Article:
Sheriff’s deputies in Iowa erred when they did not investigate a neighboring county prosecutor for drunk driving after encountering her intoxicated in her car on the side of a highway late one night in 2019, a state investigation has concluded.

Critics have long questioned whether assistant Jackson County Attorney Amanda Lassance received special treatment in the incident, which began when her then-boyfriend called 911 to report she had hit him during the drive home from a night out and was now in a car parked along Highway 61.

But findings released Thursday by the Office of Ombudsman, a state agency that investigates complaints against government officials, found no indication that officers gave Lassance a pass because of her law enforcement job. Instead, the probe found Clinton County deputies should have conducted an OWI investigation but did not do so because of a misunderstanding of the law, driven by inexperience and inadequate training and supervision.

Responding deputies found Lassance, who routinely prosecutes OWI cases, domestic abuse and other crime, in the driver’s seat with blood-shot eyes, slurring her speech and empty beer cans strewn throughout her vehicle. Lassance said that she had been drinking beer — but claimed she started only after stopping her car along the highway.

Deputies never ordered her to conduct field sobriety tests or asked her to take a breathalyzer to determine her blood alcohol level. They also did not find any cause for a domestic violence arrest, saying they found no evidence her boyfriend was injured.

Instead, they cited her for an open container violation for which she later paid a $335 fine and ultimately drove her back to near her office at the Jackson County Courthouse in Maquoketa. Another deputy drove her back to pick up her car the next day.

The investigation by senior assistant ombudsman Bert Dalmer found that deputies erroneously believed they could not charge Lassance with operating while intoxicated because her car was shut off when they found her. Deputies also mistakenly thought they could not conduct a field-sobriety test since her keys were not in the ignition, he found.

Clinton County Attorney Mike Wolf said in a press release Thursday that he agreed that the evidence at the scene “provided reasonable cause to further the OWI investigation.”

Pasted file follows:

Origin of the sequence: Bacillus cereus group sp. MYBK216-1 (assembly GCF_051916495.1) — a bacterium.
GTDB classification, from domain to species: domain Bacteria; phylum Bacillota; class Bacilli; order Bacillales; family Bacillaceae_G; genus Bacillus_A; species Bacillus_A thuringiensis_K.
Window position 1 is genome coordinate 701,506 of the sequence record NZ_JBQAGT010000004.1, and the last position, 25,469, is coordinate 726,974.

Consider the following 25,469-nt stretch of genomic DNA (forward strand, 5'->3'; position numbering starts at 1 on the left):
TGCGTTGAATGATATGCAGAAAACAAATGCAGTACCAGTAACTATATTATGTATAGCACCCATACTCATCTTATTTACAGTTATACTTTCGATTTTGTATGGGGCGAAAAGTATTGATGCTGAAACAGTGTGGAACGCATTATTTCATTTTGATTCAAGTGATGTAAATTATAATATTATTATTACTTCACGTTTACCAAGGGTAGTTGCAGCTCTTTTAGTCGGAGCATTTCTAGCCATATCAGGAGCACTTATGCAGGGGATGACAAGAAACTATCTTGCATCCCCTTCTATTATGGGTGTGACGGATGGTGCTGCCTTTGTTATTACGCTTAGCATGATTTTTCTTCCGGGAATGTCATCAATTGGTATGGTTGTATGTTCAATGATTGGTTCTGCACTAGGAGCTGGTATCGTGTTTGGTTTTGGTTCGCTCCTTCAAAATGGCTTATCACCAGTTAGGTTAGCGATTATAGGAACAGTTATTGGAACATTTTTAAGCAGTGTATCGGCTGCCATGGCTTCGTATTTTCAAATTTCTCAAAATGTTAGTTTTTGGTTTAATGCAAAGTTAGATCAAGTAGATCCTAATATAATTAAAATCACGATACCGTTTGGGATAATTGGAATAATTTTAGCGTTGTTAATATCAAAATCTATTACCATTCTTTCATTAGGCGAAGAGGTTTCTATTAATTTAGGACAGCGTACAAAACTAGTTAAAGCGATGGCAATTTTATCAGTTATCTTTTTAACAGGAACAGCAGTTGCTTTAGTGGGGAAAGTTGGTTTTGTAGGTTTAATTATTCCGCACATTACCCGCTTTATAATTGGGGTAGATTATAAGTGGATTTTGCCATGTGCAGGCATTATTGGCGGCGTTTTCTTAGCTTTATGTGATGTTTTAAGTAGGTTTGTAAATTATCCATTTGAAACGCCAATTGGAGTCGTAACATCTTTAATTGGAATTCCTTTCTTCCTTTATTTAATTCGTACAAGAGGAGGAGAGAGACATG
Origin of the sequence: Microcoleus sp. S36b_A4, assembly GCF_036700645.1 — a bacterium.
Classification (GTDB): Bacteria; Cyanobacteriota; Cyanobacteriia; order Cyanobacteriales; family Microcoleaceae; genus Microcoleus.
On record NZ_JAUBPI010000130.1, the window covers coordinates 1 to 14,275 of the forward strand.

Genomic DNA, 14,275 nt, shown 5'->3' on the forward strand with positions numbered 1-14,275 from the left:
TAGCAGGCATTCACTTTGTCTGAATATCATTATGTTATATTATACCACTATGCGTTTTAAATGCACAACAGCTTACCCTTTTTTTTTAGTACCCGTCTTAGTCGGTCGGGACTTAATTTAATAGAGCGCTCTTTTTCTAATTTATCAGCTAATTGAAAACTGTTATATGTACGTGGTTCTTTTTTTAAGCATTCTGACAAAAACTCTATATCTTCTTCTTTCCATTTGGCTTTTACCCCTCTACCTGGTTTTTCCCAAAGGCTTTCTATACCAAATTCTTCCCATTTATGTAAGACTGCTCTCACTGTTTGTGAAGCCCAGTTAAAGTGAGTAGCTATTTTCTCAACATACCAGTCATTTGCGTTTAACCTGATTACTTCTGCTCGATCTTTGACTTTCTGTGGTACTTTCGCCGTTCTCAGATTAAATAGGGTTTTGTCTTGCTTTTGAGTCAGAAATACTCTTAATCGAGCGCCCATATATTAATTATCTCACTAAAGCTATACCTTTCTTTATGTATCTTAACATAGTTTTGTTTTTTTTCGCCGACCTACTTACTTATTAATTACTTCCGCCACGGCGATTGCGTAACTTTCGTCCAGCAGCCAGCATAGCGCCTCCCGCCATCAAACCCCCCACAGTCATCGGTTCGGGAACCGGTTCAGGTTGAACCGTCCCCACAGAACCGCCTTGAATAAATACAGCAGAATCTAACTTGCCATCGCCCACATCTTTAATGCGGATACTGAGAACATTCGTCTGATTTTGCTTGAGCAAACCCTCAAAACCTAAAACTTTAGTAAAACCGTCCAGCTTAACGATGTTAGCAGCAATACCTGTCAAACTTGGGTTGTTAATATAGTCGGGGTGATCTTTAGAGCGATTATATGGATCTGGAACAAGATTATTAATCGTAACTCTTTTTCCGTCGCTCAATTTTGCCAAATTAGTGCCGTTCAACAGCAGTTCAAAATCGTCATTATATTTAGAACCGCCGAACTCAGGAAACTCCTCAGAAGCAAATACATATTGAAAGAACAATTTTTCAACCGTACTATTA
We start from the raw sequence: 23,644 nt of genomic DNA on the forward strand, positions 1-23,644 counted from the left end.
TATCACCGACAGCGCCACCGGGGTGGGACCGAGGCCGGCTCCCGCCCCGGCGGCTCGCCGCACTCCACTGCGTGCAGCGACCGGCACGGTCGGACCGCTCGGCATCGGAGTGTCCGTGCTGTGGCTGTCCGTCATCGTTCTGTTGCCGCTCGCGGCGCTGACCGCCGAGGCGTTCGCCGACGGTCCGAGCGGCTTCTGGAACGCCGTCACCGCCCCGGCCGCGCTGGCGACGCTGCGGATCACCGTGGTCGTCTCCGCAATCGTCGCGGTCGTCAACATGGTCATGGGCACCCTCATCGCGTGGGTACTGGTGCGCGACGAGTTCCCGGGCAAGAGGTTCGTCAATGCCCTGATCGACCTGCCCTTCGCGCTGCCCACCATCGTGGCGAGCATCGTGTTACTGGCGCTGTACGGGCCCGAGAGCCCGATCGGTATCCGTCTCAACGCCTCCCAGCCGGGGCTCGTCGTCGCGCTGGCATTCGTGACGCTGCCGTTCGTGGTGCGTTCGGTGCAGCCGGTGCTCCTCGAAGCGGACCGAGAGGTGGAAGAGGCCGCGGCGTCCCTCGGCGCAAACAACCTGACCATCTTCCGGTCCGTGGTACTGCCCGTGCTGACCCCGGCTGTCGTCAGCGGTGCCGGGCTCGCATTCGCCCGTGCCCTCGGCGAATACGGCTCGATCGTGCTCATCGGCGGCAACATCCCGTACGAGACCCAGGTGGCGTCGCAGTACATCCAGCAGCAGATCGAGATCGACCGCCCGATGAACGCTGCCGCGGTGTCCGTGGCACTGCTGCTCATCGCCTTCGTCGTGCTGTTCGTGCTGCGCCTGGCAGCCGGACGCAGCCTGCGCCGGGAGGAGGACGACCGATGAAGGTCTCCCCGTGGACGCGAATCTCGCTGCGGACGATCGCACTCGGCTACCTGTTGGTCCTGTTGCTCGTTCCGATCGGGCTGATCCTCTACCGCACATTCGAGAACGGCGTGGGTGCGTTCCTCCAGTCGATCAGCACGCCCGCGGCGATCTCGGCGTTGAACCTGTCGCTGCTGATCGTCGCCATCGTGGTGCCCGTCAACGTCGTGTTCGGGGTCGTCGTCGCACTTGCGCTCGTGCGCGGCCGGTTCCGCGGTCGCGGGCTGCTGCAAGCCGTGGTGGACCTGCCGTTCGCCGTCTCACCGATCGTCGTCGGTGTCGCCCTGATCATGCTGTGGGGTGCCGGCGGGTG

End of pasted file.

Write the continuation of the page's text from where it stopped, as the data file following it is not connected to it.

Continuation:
Clinton County Sheriff Bill Greenwalt’s office said the deputies on the scene would have benefited from the ability to contact a supervisor for guidance, saying they were on their own to “resolve many urgent issues presented on a dark roadside out in the country.”

The office pledged to improve training for deputies on OWI cases, increase supervision within the patrol division and improve its recording equipment.

Dalmer said Friday that he could not hear the conversation between Lassance and a deputy outside of her vehicle because audio on a dash-camera video was drowned out by interference from his squad car’s lights.

But he said his review found the deputy was not influenced by Lassance's title or connections to law enforcement, noting the officer acted professionally and wrote a thorough report.

“I attribute his errors to a relative lack of experience on OWI stops and insufficient supervision and training, which are easily addressed moving forward,” Dalmer said.

The incident occurred near the Clinton-Jackson county line, and deputies from both departments responded to the call. Jackson County deputies, who work closely with Lassance, stepped back after learning they were in a neighboring county.

Dalmer said his investigation concluded Jackson County deputies should have written a report of the incident, and the Jackson County sheriff agreed.

The case was brought to light through dogged reporting by local newspapers, including the Maquoketa Sentinel-Press. A judge had granted the newspaper's request for the release of squad car and body camera footage related to the incident last year.

Lassance, 39, didn't return messages seeking comment.